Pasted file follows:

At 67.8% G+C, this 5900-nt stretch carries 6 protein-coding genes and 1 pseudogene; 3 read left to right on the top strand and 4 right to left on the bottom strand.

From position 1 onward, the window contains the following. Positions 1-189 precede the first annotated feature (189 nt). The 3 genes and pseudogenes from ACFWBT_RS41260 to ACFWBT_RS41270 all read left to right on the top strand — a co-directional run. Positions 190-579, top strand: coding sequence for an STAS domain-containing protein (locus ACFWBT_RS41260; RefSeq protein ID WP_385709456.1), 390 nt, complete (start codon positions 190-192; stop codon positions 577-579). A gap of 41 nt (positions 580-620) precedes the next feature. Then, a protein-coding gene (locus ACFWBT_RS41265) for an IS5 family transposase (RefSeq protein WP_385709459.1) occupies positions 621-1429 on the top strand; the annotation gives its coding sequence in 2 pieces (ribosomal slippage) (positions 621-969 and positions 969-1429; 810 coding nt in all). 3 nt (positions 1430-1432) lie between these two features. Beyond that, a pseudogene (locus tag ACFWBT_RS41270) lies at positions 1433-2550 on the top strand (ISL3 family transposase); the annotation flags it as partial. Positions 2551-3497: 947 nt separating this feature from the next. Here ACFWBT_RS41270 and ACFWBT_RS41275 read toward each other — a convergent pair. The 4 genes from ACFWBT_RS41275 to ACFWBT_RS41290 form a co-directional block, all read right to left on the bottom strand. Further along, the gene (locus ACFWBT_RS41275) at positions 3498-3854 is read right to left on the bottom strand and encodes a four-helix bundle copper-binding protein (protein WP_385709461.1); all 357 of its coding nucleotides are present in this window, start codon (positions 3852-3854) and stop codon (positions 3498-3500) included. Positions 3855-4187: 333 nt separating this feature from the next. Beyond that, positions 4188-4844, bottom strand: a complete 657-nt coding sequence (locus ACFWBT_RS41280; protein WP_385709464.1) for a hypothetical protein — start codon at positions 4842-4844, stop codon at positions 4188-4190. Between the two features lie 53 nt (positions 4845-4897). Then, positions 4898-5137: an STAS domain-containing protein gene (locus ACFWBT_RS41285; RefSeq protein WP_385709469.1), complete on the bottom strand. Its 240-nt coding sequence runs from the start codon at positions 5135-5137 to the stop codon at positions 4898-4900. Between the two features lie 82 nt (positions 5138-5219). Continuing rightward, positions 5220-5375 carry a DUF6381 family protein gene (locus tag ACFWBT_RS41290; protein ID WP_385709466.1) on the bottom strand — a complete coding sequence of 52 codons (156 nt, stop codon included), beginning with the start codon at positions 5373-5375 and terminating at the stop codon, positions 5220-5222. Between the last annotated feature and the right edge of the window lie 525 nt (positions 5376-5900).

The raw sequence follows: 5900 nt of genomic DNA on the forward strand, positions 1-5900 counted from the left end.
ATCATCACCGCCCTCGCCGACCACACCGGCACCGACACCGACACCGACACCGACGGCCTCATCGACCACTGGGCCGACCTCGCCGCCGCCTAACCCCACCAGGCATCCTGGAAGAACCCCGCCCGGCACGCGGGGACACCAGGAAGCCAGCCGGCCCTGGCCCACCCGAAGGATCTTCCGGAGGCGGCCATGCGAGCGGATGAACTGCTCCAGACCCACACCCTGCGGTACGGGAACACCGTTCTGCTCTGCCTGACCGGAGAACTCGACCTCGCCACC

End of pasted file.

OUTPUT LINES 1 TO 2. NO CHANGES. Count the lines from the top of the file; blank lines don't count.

At 67.8% G+C, this 5900-nt stretch carries 6 protein-coding genes and 1 pseudogene; 3 read left to right on the top strand and 4 right to left on the bottom strand.

From position 1 onward, the window contains the following. Positions 1-189 precede the first annotated feature (189 nt). The 3 genes and pseudogenes from ACFWBT_RS41260 to ACFWBT_RS41270 all read left to right on the top strand — a co-directional run. Positions 190-579, top strand: coding sequence for an STAS domain-containing protein (locus ACFWBT_RS41260; RefSeq protein ID WP_385709456.1), 390 nt, complete (start codon positions 190-192; stop codon positions 577-579). A gap of 41 nt (positions 580-620) precedes the next feature. Then, a protein-coding gene (locus ACFWBT_RS41265) for an IS5 family transposase (RefSeq protein WP_385709459.1) occupies positions 621-1429 on the top strand; the annotation gives its coding sequence in 2 pieces (ribosomal slippage) (positions 621-969 and positions 969-1429; 810 coding nt in all). 3 nt (positions 1430-1432) lie between these two features. Beyond that, a pseudogene (locus tag ACFWBT_RS41270) lies at positions 1433-2550 on the top strand (ISL3 family transposase); the annotation flags it as partial. Positions 2551-3497: 947 nt separating this feature from the next. Here ACFWBT_RS41270 and ACFWBT_RS41275 read toward each other — a convergent pair. The 4 genes from ACFWBT_RS41275 to ACFWBT_RS41290 form a co-directional block, all read right to left on the bottom strand. Further along, the gene (locus ACFWBT_RS41275) at positions 3498-3854 is read right to left on the bottom strand and encodes a four-helix bundle copper-binding protein (protein WP_385709461.1); all 357 of its coding nucleotides are present in this window, start codon (positions 3852-3854) and stop codon (positions 3498-3500) included. Positions 3855-4187: 333 nt separating this feature from the next. Beyond that, positions 4188-4844, bottom strand: a complete 657-nt coding sequence (locus ACFWBT_RS41280; protein WP_385709464.1) for a hypothetical protein — start codon at positions 4842-4844, stop codon at positions 4188-4190. Between the two features lie 53 nt (positions 4845-4897). Then, positions 4898-5137: an STAS domain-containing protein gene (locus ACFWBT_RS41285; RefSeq protein WP_385709469.1), complete on the bottom strand. Its 240-nt coding sequence runs from the start codon at positions 5135-5137 to the stop codon at positions 4898-4900. Between the two features lie 82 nt (positions 5138-5219). Continuing rightward, positions 5220-5375 carry a DUF6381 family protein gene (locus tag ACFWBT_RS41290; protein ID WP_385709466.1) on the bottom strand — a complete coding sequence of 52 codons (156 nt, stop codon included), beginning with the start codon at positions 5373-5375 and terminating at the stop codon, positions 5220-5222. Between the last annotated feature and the right edge of the window lie 525 nt (positions 5376-5900).